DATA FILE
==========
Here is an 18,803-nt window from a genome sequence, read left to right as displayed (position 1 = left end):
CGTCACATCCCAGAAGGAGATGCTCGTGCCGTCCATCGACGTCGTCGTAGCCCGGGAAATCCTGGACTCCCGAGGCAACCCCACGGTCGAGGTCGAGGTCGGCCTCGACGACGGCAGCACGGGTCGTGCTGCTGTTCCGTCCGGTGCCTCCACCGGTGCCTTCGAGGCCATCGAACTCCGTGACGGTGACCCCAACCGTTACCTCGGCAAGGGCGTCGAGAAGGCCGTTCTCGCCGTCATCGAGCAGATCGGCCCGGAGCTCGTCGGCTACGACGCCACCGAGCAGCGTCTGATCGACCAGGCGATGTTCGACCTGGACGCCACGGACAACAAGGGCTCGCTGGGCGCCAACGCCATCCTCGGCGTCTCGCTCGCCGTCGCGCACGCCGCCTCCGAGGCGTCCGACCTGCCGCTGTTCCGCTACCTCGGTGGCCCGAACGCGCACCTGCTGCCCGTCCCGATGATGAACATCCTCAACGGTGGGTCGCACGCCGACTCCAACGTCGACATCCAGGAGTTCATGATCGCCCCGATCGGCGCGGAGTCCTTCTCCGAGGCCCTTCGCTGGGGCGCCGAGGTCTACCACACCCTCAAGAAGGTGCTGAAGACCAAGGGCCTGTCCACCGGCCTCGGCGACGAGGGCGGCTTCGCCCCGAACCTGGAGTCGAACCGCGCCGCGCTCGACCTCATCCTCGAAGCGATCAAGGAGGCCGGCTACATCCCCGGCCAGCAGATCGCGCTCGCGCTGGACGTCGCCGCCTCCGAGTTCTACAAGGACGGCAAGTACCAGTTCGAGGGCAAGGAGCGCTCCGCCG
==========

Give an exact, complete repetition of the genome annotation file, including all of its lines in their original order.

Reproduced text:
Here is an 18,803-nt window from a genome sequence, read left to right as displayed (position 1 = left end):
CGTCACATCCCAGAAGGAGATGCTCGTGCCGTCCATCGACGTCGTCGTAGCCCGGGAAATCCTGGACTCCCGAGGCAACCCCACGGTCGAGGTCGAGGTCGGCCTCGACGACGGCAGCACGGGTCGTGCTGCTGTTCCGTCCGGTGCCTCCACCGGTGCCTTCGAGGCCATCGAACTCCGTGACGGTGACCCCAACCGTTACCTCGGCAAGGGCGTCGAGAAGGCCGTTCTCGCCGTCATCGAGCAGATCGGCCCGGAGCTCGTCGGCTACGACGCCACCGAGCAGCGTCTGATCGACCAGGCGATGTTCGACCTGGACGCCACGGACAACAAGGGCTCGCTGGGCGCCAACGCCATCCTCGGCGTCTCGCTCGCCGTCGCGCACGCCGCCTCCGAGGCGTCCGACCTGCCGCTGTTCCGCTACCTCGGTGGCCCGAACGCGCACCTGCTGCCCGTCCCGATGATGAACATCCTCAACGGTGGGTCGCACGCCGACTCCAACGTCGACATCCAGGAGTTCATGATCGCCCCGATCGGCGCGGAGTCCTTCTCCGAGGCCCTTCGCTGGGGCGCCGAGGTCTACCACACCCTCAAGAAGGTGCTGAAGACCAAGGGCCTGTCCACCGGCCTCGGCGACGAGGGCGGCTTCGCCCCGAACCTGGAGTCGAACCGCGCCGCGCTCGACCTCATCCTCGAAGCGATCAAGGAGGCCGGCTACATCCCCGGCCAGCAGATCGCGCTCGCGCTGGACGTCGCCGCCTCCGAGTTCTACAAGGACGGCAAGTACCAGTTCGAGGGCAAGGAGCGCTCCGCCG